The following bibliography reflects not only the research done for this book, Questions of Black Salvation/Black History and African Soul, but also was the research source when writing the complete Grandpa! Tell us a Story/Drinking from Ancient Wells: Ancient West African Spirituality series, and can be used two ways.
It can be used to research the legitimacy of the questions mentioned and, or, if some of you who agree that Questions of Black Salvation is Black family and community questions, who are, or want to become, arm-chair Grass Roots Historians. And who are interested in one man’s approach, attitude, and research method in researching the slavery aspects of Black history, I say welcome; I believe that a new Black history is going to come from Ghetto arm-chair Historians, and it is going to take a lot of us to find it. When I decided I wanted to become a arm-chair Grass Roots Historian, I began looking around for an approach to a way to begin to think about it, So I began researching history itself? What does it mean? Where does it come from? Who writes it, and how? What is its value to me? And how do I know what is good research material?
I ran into a book written by, Edward Hallett Carr, asking the very thing I was looking for; the title of his book is “What is history? (Vintage Books, New York, 1961). He made the statement “The belief in a hard core of historical facts existing objectively and independently of the interpretation of the historian is a preposterous fallacy, but one which is hard to eradicate.” (I strongly recommend that every want-to-be-arm chair Grass Roots Historian buy and keep a copy of this book near your writing table, as I do twenty years later).
Then it dawned on me that, since I lived in the Ghetto and had been a street Hustler all of my life, playing the game for fun and profit, I could successfully interpret Black history by the Games Black people were playing throughout the time we have been in America. Because one thing I learned from my experience on the streets, is to recognize and interpret game when I see it. And that became my approach to researching Black History, and I ended up writing Grandpa! Tell us a Story/Drinking from Ancient Wells; Ancient West African Spirituality series.
On the other hand, my attitude is that we have been in America for twenty generations, using twenty years from the birth of one generation to the birth of the next. My grandpa Ben’s generation was born in 1880, that means my great grandpa George’s Generation was born in 1860; great, great ,grandpa in 1840; great, great, great, grandpa in 1820: great, great, great, great, great, grandpa in 1800,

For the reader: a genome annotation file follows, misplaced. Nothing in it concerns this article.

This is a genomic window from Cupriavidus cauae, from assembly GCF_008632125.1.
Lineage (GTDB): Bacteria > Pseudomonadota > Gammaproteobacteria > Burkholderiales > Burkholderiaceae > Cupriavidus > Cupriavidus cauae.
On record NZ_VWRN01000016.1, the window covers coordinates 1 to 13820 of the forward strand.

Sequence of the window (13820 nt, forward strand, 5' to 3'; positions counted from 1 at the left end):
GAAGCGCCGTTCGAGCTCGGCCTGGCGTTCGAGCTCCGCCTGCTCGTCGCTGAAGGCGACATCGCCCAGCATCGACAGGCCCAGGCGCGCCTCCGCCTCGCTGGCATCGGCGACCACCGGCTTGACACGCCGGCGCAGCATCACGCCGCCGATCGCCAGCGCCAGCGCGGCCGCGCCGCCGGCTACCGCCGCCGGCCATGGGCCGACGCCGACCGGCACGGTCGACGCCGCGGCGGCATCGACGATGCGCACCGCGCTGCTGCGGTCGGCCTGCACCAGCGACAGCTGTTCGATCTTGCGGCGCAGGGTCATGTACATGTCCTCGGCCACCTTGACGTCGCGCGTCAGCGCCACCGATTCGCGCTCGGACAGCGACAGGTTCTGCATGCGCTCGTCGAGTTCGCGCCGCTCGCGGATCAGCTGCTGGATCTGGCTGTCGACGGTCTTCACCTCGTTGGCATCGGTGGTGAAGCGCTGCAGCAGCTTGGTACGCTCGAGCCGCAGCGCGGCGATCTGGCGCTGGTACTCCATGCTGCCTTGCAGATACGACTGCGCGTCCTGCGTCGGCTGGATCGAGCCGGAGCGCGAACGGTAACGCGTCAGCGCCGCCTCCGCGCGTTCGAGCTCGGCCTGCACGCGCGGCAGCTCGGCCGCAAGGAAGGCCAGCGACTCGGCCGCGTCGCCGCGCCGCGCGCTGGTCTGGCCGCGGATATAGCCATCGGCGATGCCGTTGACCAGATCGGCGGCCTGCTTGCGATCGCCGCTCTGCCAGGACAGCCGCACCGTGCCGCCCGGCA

Then, for example, if I wanted to know what my great grandpa, born in 1800, was doing and thinking about when he was twenty years old in the 1820s, I can research that time period, where I would find that he was deeply thinking and involved, on one level or another, with the Abolition Movement that was taking place at that time. He and his generation would have been involved in the same Game me and my generation was playing in the Civil Rights Movement in the 1960s.
And I can carry it still further, all the way back to Africa, when I wrote my fourth book AfroSacredStar/The story of a family reunion with Ancient African Ancestors; (however, that bibliography is in the text of that book). In this way, I keep my research personal. It is much easier to become involved when the research becomes a family affair. Thus is my approach and attitude as an arm chair Grass Roots Historian.
Furthermore, Brothers and Sisters, I found that each one of the books in my research bibliography is one “factual dot” in Black history, and my research method is to connect those dots. In order to bring out the full picture of what our Ancestors (our historical extended family) were thinking and doing throughout the time-line of the slavery part of our history, in detail. I found it to be spiritually fulfilling to become acquainted with my Ancestral family.
In this attitude to research, I was not looking for the Author’s conclusions, only his researched evidence (facts), and I reached my own conclusions (truths) by checking my logic (connecting the dots) to my experiences of playing the Game on the streets.
And a picture emerged of what we were doing in our history and my interpretation of Black history of slavery from our point of view. My point is that, this approach leads to answers to Questions of Black Salvation, found in Black History and African Soul.
On the other hand, I call this method researching other people's research, they find the facts, and I found the truths of those facts. For instance, this can be seen in books about “run-a-way slave advertisements;” and this is one of the many ways I found facts to interpret my conclusions about the slavery aspects of our history. The major point I want to make is, to do research from any point of view, do your research and interpreting from the area that you have the most experience in life, and you will be richly rewarded with a clearer understanding.
With that said, if you want to go further into the domain of an arm chair Grass Roots Historian, and you decide to use my approach, I will guide you through my bibliography and show you what to watch out for when doing research.